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18. John Roy Major refused, saying: "It would be terrible, because I would be presiding with no authority over a number of candidates fighting for the crown.

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19. John Roy Major attempted to draw some of the sting from the financial scandals by setting up public inquiries—the Nolan Report into standards expected in public life, and the Scott Report into the Arms to Iraq Scandal.

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20. John Roy Major denied all accusations and promised to wield the "sword of truth" in libel proceedings which he brought against The Guardian and the producers of World in Action Granada Television.

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21. At the 1993 Conservative Party Conference, John Roy Major began the "Back to Basics" campaign, which he intended to be about a wide variety of issues including the economy, education and policing, but which was interpreted by many purely in the context of returning to the moral and family values that they associated with the Conservative Party.

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22. In March 1995, John Roy Major refused to answer the phone calls of United States President Bill Clinton for several days because of his anger at Clinton's decision to invite Gerry Adams to the White House for St Patrick's Day.

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23. John Roy Major paved the way for the Good Friday Agreement, known as the 'Belfast Agreement', which was signed after he left office.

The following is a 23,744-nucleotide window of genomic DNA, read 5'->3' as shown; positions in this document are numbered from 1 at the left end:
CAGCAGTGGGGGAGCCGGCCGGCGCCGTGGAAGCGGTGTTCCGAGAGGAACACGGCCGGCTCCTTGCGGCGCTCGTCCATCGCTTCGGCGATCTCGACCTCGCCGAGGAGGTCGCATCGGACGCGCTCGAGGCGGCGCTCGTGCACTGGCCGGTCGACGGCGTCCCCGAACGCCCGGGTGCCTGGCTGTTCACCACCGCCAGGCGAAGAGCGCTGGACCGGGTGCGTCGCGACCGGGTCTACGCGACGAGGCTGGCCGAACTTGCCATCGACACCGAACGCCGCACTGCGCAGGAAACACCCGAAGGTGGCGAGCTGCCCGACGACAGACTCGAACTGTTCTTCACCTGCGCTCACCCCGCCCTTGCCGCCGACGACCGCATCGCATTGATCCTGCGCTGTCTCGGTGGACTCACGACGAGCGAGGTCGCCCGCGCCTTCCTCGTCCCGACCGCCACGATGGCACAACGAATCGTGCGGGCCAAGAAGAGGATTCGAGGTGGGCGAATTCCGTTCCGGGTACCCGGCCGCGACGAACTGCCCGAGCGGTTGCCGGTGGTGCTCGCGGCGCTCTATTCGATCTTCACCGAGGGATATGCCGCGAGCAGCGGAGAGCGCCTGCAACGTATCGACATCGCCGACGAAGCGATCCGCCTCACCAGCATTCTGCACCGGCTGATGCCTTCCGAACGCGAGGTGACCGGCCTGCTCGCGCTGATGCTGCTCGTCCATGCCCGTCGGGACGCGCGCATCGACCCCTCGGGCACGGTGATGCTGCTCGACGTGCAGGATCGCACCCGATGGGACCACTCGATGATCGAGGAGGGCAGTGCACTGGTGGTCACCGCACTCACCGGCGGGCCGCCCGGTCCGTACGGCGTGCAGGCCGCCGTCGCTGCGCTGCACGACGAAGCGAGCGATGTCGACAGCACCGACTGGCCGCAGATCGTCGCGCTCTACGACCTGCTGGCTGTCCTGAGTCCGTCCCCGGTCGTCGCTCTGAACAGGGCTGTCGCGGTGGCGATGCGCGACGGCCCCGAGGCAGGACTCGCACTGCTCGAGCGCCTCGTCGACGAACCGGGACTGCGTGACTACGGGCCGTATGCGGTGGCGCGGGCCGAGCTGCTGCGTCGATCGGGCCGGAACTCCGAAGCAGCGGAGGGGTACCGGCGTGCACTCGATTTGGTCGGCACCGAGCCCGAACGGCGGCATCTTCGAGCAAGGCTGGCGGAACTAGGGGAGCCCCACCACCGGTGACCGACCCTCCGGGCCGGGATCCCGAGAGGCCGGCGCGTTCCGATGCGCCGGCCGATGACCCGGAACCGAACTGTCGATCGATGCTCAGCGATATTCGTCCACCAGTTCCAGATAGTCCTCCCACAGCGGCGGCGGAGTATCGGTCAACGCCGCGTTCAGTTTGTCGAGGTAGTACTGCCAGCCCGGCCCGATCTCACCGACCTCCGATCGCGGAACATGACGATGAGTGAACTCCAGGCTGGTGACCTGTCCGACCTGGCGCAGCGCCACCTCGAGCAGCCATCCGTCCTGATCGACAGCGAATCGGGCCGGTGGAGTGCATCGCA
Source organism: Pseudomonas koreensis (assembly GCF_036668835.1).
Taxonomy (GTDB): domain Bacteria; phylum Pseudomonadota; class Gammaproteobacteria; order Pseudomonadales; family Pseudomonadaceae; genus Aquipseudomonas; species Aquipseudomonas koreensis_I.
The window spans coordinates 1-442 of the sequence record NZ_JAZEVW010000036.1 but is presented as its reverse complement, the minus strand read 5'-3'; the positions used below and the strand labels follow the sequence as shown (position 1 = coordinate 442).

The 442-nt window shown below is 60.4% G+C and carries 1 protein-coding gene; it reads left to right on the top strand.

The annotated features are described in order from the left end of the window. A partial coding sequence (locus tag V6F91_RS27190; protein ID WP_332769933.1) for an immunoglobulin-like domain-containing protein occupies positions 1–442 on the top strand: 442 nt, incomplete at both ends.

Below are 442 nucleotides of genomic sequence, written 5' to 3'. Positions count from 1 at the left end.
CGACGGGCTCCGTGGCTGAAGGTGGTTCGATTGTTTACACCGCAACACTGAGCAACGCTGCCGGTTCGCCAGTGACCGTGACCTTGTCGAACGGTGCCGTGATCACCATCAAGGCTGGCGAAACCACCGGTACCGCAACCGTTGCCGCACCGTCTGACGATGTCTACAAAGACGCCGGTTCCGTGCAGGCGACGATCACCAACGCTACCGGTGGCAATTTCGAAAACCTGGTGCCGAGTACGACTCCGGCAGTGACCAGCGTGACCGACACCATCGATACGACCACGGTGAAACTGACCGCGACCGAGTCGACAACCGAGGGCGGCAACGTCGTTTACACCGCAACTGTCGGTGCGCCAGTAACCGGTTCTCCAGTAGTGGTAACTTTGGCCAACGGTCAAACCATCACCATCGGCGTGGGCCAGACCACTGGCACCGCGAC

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24. John Roy Major opened talks with the Provisional Irish Republican Army upon taking office.

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25. John Roy Major replied: "Just think it through from my perspective.

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26. John Roy Major kept his economic team unchanged for seven months after Black Wednesday before eventually sacking Norman Lamont as Chancellor of the Exchequer, replacing him with Kenneth Clarke.

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27. John Roy Major took his campaign onto the streets, delivering many addresses from an upturned soapbox as he had done in his days on Lambeth Council.

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28. John Roy Major was appointed as a Parliamentary Private Secretary in January 1981, becoming an assistant whip in 1983.

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29. John Roy Major won the seat in the 1979 general election.

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30. In November 1976, John Roy Major was selected to be the candidate for the safe Conservative seat of Huntingdonshire.

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31. John Roy Major stood for election to Parliament in St Pancras North in both United Kingdom general elections in 1974, but was unsuccessful each time.

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32. John Roy Major stood as a candidate for Lambeth London Borough Council at the age of 21 in 1964, and was elected in the Conservative landslide in 1968.